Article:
Plush and indulgent, Xu’s main currency is escapism. A long bar manned with more than capable mixologists downstairs is an instant draw. But we were here for the food, so we headed upstairs into the soft lighting and intimacy of the dining area. Boasting a well-conceived collaboration between Vietnamese cuisine and overseas cooking styles, and with the likes of Square One and Blanchy’s Tash just a stone’s throw away, our expectations were high.

 

The Manhattan I ordered was exactly how I like it — balanced, with just a slight sweetness from the vermouth and a healthy kick. Very pleased with my cocktail, our appetisers arrived; we had gone with the rib eye fresh spring rolls and the infamous mini burgers.

 

The fresh spring rolls were, well, fresh spring rolls, plus beef and your standard herbs, and unfortunately, not a lot of either. The accompanying hoisin sauce added an edge the dish needed, but after four very small rolls, we were left trying to remember the taste of the beef. The mini hamburgers, as always, were fantastic. No more comments needed here.

 

Our main dishes appeared and we couldn’t help but be impressed. The tamarind braised beef looked immaculate and if I had whipped out a ruler, the four nearly identical pieces of tender beef would have been exactly the same distance from one another.

 

I was looking forward to the tamarind biting me back, but it wasn’t so much a bite as a faint nibble. The beef itself was beautifully cooked, falling apart nicely. The pumpkin was smooth and sweet, stealing focus somewhat from the meat, but the blink and you miss it bok choy, although pretty, faded into the background. Definitely more punch needed.

 

The desserts at Xu are better described as ‘bites’. Admittedly on the cheaper side, they are the size of postage stamps. The taste of them was for the most part good, but the white chocolate custard was vague and the che troi nuoc was a carbon copy of what I have eaten on the street. The chocolate brownie and the kumquat truffle were brilliant, but for me needed to be a touch larger to form a proper bite.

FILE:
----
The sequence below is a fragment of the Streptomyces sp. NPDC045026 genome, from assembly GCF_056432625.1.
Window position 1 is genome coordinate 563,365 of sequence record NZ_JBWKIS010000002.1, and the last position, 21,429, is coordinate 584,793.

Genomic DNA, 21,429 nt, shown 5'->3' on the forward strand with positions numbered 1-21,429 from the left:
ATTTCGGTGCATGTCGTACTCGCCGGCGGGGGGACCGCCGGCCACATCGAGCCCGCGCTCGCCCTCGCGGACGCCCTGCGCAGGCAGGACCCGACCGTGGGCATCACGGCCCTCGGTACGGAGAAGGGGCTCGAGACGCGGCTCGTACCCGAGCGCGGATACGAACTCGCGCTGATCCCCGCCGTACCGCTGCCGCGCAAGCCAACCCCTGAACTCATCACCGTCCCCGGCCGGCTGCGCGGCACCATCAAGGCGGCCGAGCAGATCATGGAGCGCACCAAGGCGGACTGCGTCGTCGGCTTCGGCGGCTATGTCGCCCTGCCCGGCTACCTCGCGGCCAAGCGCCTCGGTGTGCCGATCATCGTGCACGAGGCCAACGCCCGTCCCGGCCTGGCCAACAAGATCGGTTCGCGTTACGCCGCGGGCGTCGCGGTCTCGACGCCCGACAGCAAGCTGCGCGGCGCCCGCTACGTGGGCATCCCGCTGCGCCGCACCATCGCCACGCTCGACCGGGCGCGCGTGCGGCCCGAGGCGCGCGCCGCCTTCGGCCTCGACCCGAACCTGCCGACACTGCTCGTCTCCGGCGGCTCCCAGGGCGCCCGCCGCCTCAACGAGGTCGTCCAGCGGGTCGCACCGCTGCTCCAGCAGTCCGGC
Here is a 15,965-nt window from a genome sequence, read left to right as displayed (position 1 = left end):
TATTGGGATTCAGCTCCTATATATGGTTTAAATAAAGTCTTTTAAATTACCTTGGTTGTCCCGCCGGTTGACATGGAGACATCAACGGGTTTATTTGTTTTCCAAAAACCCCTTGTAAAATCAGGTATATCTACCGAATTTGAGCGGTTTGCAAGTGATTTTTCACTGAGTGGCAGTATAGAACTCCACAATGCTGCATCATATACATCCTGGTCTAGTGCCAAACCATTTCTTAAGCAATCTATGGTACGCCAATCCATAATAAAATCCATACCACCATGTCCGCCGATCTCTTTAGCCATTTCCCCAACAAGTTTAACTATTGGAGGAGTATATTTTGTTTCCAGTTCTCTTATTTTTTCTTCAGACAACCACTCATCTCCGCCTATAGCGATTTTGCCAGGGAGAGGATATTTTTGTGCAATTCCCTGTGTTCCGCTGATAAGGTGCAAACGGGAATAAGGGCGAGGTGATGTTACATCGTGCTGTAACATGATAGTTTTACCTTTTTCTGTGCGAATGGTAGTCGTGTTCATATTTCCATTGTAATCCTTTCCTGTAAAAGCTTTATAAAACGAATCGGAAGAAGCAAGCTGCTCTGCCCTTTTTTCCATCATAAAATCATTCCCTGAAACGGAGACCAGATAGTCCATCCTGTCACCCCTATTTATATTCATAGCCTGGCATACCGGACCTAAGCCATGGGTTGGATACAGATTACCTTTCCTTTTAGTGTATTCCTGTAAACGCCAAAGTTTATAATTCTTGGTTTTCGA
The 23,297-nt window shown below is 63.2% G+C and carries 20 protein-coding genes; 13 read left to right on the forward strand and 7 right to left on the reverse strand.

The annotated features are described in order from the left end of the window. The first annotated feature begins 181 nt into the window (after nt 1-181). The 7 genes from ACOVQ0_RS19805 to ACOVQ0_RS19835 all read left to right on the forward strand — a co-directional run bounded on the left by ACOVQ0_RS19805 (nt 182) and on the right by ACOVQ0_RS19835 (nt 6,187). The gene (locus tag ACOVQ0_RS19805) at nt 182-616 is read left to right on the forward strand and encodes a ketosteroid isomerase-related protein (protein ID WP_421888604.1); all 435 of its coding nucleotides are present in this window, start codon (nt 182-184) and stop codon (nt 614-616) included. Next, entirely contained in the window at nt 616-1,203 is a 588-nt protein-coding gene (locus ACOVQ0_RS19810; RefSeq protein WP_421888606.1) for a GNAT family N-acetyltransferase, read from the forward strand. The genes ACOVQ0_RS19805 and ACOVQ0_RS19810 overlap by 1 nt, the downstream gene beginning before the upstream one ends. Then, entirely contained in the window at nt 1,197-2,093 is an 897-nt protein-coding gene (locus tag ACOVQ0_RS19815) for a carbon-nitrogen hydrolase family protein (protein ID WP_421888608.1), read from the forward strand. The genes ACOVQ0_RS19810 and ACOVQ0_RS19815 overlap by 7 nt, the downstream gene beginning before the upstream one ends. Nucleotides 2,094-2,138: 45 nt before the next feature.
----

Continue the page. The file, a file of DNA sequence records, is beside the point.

Vietnamese cuisine, renowned for its taste, simple fresh ingredients and above all, accessibility, is always a tricky one to incorporate into a more sophisticated, top-end environment without people thinking ‘this costs VND5,000 outside’.

 

Xu is intimate, chic and the service is so good the waiting staff know what you want before you want it. Although the dishes were definitely pleasant and tasty, they lacked the oomph necessary to transform such familiar ingredients into something truly memorable.

 

The Prices

Manhattan: VND110,000

Mini Hamburhers: VND110,000

Rib Eye Fresh Spring Rolls: VND180,000

Tamarind Braised Beef: VND320,000

White Chocolate Custard: VND25,000

Che Troi Nuoc: VND25,000

Chocolate Kumquat Truffle: VND25,000

Chocolate Brownie: VND25,000

 

The Verdict

Food: 10

Service: 13

Décor: 12.5

 

Food, decor and service are each rated on a scale of 0 to 15:

13 — 15 extraordinary to perfection

10 — 12.5 very good to excellent

8 — 9.5 good to very good

5 — 7.5 fair to good

0 — 4.5 poor to fair

Mystery Diner

The Mystery Diner is a person hailing from a country that may or may not be Vietnam. S/he can be seen frequently in the restaurants and cafes of Hanoi and HCMC, searching for the most delicious meals each city has to offer. Look for the masked figure in a cape, lurking in the darkest corners of your neighbourhood com tam or pho joint.

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